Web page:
Natural Capital: Burlington, VT

Burlington, Vermont is the most metropolitan area in the state of Vermont sitting at a population of 42,417 (Burlington City, 2010).  Burlington is rapidly growing city with stagnant housing growth.  Furthermore, Burlington is largely a college town and have to accommodate a large off campus population.  A huge aspect of natural capital of the city of Burlington, is the location of the property.  The median property value by metropolitan statistical area is $300,000 or more which is almost double the national average of $185,200 (Mazur, 2010).  The significant difference shows the large inflation of the property value in Burlington.  According to Burlington Free Press the housing vacancy is “anemic” (Despart, 2015).  This means that there are very little available apartments, which makes it very easy for the rent prices, and that’s just what is happening.  The property value depends on location, for example houses close to downtown, close to campus, have a view of the lake or are on the lake tend to have a higher value.  It is the view of some of the citizens that rent is too high for what they are paying for.  In fact a Housing Action Plan has been submitted to City Hall.  It aims for a healthy Vacancy rate of 4 percent, but currently the vacancy rate lies at 1.1 percent (Despart, 2015).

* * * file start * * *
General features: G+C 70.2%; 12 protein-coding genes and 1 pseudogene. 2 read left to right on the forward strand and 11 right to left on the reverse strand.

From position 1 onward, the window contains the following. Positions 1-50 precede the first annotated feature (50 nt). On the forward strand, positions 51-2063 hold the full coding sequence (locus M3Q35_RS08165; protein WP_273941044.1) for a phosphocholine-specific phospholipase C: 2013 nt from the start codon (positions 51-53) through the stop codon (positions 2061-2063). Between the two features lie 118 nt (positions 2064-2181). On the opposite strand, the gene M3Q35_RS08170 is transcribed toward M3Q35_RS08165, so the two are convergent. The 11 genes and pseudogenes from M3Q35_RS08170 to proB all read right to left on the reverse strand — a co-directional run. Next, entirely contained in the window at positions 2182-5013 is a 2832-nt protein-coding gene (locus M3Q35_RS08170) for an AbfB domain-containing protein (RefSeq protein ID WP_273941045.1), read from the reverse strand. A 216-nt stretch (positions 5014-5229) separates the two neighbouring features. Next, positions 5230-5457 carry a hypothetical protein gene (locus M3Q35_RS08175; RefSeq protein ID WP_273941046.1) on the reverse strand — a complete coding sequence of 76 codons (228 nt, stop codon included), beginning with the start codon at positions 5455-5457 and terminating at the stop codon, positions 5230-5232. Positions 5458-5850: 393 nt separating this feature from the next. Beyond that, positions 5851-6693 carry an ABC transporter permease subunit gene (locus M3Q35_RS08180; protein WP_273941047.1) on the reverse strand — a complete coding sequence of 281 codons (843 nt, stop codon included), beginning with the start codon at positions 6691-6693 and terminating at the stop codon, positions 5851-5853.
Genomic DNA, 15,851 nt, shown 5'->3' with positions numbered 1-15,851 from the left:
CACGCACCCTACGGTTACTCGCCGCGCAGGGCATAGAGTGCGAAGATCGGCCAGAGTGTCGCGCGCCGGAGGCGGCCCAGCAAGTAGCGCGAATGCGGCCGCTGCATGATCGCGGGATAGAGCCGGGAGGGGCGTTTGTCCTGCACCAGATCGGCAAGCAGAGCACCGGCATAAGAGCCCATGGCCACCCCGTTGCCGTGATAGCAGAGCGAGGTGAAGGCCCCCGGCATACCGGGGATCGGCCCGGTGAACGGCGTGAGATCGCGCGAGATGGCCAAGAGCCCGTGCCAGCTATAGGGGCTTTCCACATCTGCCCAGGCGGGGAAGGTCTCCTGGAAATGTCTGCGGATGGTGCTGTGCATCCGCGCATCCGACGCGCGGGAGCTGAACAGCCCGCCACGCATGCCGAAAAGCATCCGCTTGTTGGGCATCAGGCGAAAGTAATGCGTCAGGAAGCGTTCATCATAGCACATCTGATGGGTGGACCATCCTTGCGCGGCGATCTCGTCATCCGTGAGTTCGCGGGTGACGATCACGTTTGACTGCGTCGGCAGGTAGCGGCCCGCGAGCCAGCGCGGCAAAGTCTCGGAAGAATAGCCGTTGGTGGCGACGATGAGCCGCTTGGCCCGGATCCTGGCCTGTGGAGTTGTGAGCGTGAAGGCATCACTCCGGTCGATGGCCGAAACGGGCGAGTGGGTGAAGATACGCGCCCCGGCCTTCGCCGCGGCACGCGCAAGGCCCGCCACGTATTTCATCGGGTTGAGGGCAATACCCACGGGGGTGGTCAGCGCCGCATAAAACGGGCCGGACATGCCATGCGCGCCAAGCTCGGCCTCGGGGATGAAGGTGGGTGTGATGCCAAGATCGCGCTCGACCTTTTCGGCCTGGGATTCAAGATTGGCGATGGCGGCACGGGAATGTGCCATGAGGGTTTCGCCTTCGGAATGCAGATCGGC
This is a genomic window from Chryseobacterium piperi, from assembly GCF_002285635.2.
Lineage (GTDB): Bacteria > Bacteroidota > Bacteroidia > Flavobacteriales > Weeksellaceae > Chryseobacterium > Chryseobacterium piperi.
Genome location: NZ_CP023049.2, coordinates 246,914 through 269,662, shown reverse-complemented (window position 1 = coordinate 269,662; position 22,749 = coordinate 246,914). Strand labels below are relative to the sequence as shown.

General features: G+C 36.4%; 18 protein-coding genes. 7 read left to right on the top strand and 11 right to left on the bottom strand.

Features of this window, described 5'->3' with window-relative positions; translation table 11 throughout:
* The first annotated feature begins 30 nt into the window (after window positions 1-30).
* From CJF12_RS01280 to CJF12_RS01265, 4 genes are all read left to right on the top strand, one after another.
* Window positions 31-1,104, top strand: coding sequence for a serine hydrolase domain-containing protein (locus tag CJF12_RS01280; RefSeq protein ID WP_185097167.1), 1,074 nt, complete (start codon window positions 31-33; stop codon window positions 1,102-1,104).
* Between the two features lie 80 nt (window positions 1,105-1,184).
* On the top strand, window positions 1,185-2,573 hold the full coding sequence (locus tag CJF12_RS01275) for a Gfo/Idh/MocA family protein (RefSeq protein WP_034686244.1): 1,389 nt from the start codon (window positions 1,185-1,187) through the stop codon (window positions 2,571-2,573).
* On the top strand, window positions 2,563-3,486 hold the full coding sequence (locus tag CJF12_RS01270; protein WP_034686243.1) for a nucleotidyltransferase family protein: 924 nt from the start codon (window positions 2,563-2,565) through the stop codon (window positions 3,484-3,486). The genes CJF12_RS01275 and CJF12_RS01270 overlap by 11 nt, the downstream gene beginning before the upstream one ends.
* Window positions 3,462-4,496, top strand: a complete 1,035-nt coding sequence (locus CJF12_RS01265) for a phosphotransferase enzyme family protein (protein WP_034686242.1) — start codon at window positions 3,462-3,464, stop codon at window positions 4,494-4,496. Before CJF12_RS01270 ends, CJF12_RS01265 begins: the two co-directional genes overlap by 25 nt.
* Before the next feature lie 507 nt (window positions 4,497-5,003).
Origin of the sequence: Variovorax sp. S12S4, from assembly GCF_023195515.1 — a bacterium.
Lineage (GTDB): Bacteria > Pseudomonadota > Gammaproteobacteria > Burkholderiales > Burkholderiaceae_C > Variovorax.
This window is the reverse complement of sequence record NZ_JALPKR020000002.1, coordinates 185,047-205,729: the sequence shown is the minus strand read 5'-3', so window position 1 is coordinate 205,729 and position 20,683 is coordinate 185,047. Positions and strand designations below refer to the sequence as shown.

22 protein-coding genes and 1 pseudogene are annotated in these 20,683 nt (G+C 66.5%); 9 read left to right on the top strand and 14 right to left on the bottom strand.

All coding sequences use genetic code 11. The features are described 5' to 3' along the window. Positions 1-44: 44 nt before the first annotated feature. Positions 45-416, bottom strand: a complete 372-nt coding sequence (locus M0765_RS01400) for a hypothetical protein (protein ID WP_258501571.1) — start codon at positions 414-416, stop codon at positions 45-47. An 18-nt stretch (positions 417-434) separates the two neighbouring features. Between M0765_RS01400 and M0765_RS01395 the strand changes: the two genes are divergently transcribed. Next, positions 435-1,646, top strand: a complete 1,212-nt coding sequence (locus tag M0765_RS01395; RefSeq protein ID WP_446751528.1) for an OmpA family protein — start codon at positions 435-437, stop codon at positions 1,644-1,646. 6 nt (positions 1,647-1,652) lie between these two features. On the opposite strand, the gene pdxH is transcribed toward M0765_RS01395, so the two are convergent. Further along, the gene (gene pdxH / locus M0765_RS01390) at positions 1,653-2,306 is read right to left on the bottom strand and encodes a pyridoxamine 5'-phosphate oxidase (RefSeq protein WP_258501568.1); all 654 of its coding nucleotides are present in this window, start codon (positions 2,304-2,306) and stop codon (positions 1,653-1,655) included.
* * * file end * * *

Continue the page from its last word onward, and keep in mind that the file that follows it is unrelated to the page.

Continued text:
All these statistics boil down to one thing. The fact that a low amount of available housing drives the price skyward.  A low supply and a high demand makes high and often unfair prices.  However, it creates an abundance of natural capital for the property owners.  The increasing value and limited space, however unfair, gives the land a very high natural capital.

Mazur, C. (2010, October). Property Value: 2008 and 2009. Retrieved September 25, 2016, from

Burlington city, Vermont. (2010). Retrieved September 25, 2016, from

Despart, Z. (2015, August 31). Burlington rent prices remain high. Retrieved October 25, 2016, from